Whenever appropriate, encouraging the members of the research group to apply to international, national, and regional grant competitions.

Favoring the scientific-cultural exchange,in relation to the research group’s core themes, with other universities, foundations, and research institutions in Italy and abroad, and initiating inter-disciplinary collaboration with other departments and university institutions, as well as with national and international research centres, both public and private.

Tuesday, 7 August 2018

Adaptive Misbeliefs, Value Trade-Offs, and Epistemic Consequentialism

Today's post is provided by Professor Nancy Snow.




My name is Nancy Snow and I am a Professor of Philosophy and Director of the Institute for the Study of Human Flourishing at the University of Oklahoma (see here for more information). My paper, “Adaptive Misbeliefs, Value Trade-Offs, and Epistemic Consequentialism,” was recently published in the volume Epistemic Consequentialism, edited by Kristoffer Ahlstrom-Vij and Jeffrey Dunn (Oxford University Press, 2018). As the book’s title suggests, the collection is about various aspects of epistemic consequentialism. This is a view in the theory of knowledge (epistemology), according to which the production of epistemic value is the end at which beliefs or belief-producing processes aim. Epistemic consequentialism parallels ethical consequentialism in structure. I.e., just as ethical consequentialism tells us we should maximize happiness or utility in our actions, so epistemic consequentialism tells us we should maximize epistemic value in our beliefs. Epistemic value can take a variety of forms, such as increases in true or justified beliefs, understanding, insight, accuracy, and so on.

A problem for epistemic consequentialism parallels a problem for ethical consequentialism. Some forms of ethical consequentialism condone performing apparently immoral actions for the sake of achieving greater good, e.g., telling a lie for the sake of making everyone happy. Similarly, some versions of epistemic consequentialism seem to condone holding false or unjustified beliefs when doing so will result in a net gain in epistemic value. My paper examines a larger problem for epistemic consequentialists involving possible trade-offs between epistemic value and pragmatic value. My position is that even when holding false or unjustified beliefs leads to an overall increase in value tout court, having them is, nonetheless, epistemically irresponsible.

My paper focuses on adaptive misbeliefs. These are false beliefs, which, despite their falsity, help us to navigate the world and be effective agents. There is a lively literature on adaptive misbeliefs arguing that these beliefs are sometimes essential parts of our operating systems and help us to be functioning agents in a complex world. An example of an adaptive misbelief is my false belief that I am a good speaker. Having this false belief might buoy my confidence and keep me going through my class lectures, thus contributing to my ability to function in the world.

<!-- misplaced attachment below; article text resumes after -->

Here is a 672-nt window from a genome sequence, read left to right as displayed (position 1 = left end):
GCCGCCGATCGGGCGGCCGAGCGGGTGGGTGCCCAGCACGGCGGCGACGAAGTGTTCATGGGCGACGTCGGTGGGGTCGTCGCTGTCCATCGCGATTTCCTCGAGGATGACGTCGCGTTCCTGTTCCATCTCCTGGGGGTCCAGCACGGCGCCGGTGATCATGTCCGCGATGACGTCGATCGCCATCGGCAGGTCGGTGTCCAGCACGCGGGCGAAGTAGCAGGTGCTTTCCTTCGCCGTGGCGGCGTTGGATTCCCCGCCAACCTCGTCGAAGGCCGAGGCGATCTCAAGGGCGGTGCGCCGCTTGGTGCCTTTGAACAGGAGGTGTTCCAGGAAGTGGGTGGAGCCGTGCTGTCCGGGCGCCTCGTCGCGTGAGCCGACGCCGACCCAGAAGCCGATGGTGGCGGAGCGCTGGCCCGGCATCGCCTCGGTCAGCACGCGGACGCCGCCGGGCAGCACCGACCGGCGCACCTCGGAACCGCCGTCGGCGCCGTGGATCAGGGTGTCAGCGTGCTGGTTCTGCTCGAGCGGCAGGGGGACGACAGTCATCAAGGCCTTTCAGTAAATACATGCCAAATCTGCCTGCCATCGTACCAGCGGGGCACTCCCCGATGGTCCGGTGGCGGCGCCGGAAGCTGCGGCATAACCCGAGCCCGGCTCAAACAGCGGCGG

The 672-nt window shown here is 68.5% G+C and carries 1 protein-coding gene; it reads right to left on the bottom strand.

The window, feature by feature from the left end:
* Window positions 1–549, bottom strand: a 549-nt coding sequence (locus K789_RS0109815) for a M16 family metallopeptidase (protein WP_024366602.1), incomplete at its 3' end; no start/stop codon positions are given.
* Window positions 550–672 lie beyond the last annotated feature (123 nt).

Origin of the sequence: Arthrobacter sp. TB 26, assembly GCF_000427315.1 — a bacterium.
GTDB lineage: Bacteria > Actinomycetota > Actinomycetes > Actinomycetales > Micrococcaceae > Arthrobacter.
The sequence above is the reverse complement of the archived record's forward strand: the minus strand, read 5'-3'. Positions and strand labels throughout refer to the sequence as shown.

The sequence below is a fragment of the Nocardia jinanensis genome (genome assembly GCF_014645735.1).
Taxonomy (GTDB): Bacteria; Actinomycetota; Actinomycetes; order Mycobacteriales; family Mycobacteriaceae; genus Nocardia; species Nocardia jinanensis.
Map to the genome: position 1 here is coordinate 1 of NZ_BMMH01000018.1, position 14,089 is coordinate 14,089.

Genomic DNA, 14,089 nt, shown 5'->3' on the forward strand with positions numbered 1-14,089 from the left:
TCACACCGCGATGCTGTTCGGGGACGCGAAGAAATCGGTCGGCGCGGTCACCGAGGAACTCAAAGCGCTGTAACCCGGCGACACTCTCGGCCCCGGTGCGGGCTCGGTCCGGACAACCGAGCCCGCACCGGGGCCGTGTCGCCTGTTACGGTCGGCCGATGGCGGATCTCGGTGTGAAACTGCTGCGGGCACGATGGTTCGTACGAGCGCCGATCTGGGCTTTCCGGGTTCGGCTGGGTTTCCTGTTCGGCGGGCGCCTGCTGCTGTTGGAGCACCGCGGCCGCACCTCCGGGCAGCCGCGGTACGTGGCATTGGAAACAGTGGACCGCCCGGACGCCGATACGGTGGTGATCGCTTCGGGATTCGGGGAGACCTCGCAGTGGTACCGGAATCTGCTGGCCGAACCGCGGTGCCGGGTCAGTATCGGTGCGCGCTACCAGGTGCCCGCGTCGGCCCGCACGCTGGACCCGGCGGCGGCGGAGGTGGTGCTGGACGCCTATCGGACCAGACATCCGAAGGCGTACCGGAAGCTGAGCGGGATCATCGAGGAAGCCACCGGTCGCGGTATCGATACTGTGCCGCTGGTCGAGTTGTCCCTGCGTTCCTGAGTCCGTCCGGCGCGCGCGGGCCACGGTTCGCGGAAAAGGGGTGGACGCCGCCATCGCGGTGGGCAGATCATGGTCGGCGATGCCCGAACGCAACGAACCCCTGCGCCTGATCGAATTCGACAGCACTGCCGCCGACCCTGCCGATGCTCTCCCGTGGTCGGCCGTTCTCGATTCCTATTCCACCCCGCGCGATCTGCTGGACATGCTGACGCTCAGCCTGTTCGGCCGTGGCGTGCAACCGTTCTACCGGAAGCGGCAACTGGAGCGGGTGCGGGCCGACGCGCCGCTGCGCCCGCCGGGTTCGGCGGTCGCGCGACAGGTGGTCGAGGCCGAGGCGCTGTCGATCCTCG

Adaptive misbeliefs point to complexity and possible tensions in the kinds of value that constitute our well-being as a whole. If our overall well-being consists of epistemic and pragmatic value (in addition to other kinds of value), then adaptive misbeliefs suggest a possible disconnect between what we should believe to be good “knowers” as opposed to what we should be believe to be good “doers.”

I explore this puzzle from a variety of angles, including cases of what I call ‘game-changing’ adaptive misbeliefs. These are false beliefs that contribute to bringing about the conditions under they become true. (E.g., my belief that I am a good swimmer causes me to jump in the water, which causes me to realize I am not a good swimmer, which causes me to take lessons, which cause me to become a good swimmer.) I argue that it is epistemically irresponsible to hold adaptive misbeliefs, even game-changing ones, for the sake of trade-offs between epistemic and pragmatic value that result in overall increases in value. That said, there are cases in which such epistemic irresponsibility is forgivable.

Thursday, 2 August 2018

Society for Applied Philosophy conference

In this post, I report from our applied epistemology panel at the Society for Applied Philosophy Annual Conference 2018, held in Utrecht from 29th June – 1st July.


When you think about typically ‘applied’ sub-disciplines of philosophy, epistemology might not be the first area of study to cross your mind. But Boudewijn de Bruin and Lisa Warenski, two speakers from last year’s panel on Applied Epistemology in the Professions decided that an applied epistemology panel should be a fixture of the SAP annual conference, and together with Anneli Jefferson and myself, put together a proposal, looking at deepening understanding of the application of the concept of epistemic injustice to topics in both mental health and finance for this year. (Unfortunately Lisa couldn’t make it on the day, so I report on just the three talks, but do keep an eye out for her work in this area!)


First Boudewijn explored epistemic injustice in consumer markets, starting from the observation that on some views of market forces and the relevant agents involved, increased competition ought to decrease discrimination – but this is not what we in fact observe: legislation, not competition, protects against discrimination. Boudewijn then outlined a number of areas where, despite the relevant civil rights acts, epistemic injustice crops up.